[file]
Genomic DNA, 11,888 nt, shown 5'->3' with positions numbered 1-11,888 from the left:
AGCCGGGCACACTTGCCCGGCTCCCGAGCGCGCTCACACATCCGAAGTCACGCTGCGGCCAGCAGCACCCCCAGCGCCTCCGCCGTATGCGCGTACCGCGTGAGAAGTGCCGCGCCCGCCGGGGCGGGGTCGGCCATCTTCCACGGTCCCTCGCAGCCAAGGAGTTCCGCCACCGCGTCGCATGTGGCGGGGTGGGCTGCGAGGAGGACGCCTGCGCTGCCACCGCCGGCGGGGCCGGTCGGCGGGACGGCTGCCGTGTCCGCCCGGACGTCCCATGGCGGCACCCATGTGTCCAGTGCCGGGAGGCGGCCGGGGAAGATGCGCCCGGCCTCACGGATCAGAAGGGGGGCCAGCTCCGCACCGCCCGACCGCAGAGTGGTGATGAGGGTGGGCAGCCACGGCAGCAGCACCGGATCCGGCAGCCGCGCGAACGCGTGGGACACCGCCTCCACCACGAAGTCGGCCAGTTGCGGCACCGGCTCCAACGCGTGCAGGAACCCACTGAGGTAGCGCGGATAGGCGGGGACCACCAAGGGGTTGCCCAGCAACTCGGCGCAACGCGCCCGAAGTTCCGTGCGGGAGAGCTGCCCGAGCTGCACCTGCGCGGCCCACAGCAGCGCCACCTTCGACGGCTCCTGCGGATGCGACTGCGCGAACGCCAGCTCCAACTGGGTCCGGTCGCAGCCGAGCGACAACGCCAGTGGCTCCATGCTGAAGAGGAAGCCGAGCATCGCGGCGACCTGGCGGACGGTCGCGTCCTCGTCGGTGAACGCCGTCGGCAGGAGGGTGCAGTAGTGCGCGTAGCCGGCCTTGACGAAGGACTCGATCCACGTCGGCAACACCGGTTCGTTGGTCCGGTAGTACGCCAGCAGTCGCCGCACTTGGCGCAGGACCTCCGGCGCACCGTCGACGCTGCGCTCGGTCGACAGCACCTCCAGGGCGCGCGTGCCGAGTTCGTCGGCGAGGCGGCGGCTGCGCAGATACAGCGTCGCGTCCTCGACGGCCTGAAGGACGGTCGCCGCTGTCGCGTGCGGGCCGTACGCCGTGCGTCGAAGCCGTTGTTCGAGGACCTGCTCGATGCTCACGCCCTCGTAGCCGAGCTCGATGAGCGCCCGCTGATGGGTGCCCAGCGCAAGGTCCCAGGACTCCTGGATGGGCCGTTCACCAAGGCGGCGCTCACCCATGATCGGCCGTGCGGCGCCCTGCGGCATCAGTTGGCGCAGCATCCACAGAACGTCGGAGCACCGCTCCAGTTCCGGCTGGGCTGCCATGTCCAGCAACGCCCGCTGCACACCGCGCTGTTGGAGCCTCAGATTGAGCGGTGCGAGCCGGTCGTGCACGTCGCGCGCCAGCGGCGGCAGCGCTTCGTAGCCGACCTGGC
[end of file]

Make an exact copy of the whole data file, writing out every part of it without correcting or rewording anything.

Genomic DNA, 11,888 nt, shown 5'->3' with positions numbered 1-11,888 from the left:
AGCCGGGCACACTTGCCCGGCTCCCGAGCGCGCTCACACATCCGAAGTCACGCTGCGGCCAGCAGCACCCCCAGCGCCTCCGCCGTATGCGCGTACCGCGTGAGAAGTGCCGCGCCCGCCGGGGCGGGGTCGGCCATCTTCCACGGTCCCTCGCAGCCAAGGAGTTCCGCCACCGCGTCGCATGTGGCGGGGTGGGCTGCGAGGAGGACGCCTGCGCTGCCACCGCCGGCGGGGCCGGTCGGCGGGACGGCTGCCGTGTCCGCCCGGACGTCCCATGGCGGCACCCATGTGTCCAGTGCCGGGAGGCGGCCGGGGAAGATGCGCCCGGCCTCACGGATCAGAAGGGGGGCCAGCTCCGCACCGCCCGACCGCAGAGTGGTGATGAGGGTGGGCAGCCACGGCAGCAGCACCGGATCCGGCAGCCGCGCGAACGCGTGGGACACCGCCTCCACCACGAAGTCGGCCAGTTGCGGCACCGGCTCCAACGCGTGCAGGAACCCACTGAGGTAGCGCGGATAGGCGGGGACCACCAAGGGGTTGCCCAGCAACTCGGCGCAACGCGCCCGAAGTTCCGTGCGGGAGAGCTGCCCGAGCTGCACCTGCGCGGCCCACAGCAGCGCCACCTTCGACGGCTCCTGCGGATGCGACTGCGCGAACGCCAGCTCCAACTGGGTCCGGTCGCAGCCGAGCGACAACGCCAGTGGCTCCATGCTGAAGAGGAAGCCGAGCATCGCGGCGACCTGGCGGACGGTCGCGTCCTCGTCGGTGAACGCCGTCGGCAGGAGGGTGCAGTAGTGCGCGTAGCCGGCCTTGACGAAGGACTCGATCCACGTCGGCAACACCGGTTCGTTGGTCCGGTAGTACGCCAGCAGTCGCCGCACTTGGCGCAGGACCTCCGGCGCACCGTCGACGCTGCGCTCGGTCGACAGCACCTCCAGGGCGCGCGTGCCGAGTTCGTCGGCGAGGCGGCGGCTGCGCAGATACAGCGTCGCGTCCTCGACGGCCTGAAGGACGGTCGCCGCTGTCGCGTGCGGGCCGTACGCCGTGCGTCGAAGCCGTTGTTCGAGGACCTGCTCGATGCTCACGCCCTCGTAGCCGAGCTCGATGAGCGCCCGCTGATGGGTGCCCAGCGCAAGGTCCCAGGACTCCTGGATGGGCCGTTCACCAAGGCGGCGCTCACCCATGATCGGCCGTGCGGCGCCCTGCGGCATCAGTTGGCGCAGCATCCACAGAACGTCGGAGCACCGCTCCAGTTCCGGCTGGGCTGCCATGTCCAGCAACGCCCGCTGCACACCGCGCTGTTGGAGCCTCAGATTGAGCGGTGCGAGCCGGTCGTGCACGTCGCGCGCCAGCGGCGGCAGCGCTTCGTAGCCGACCTGGC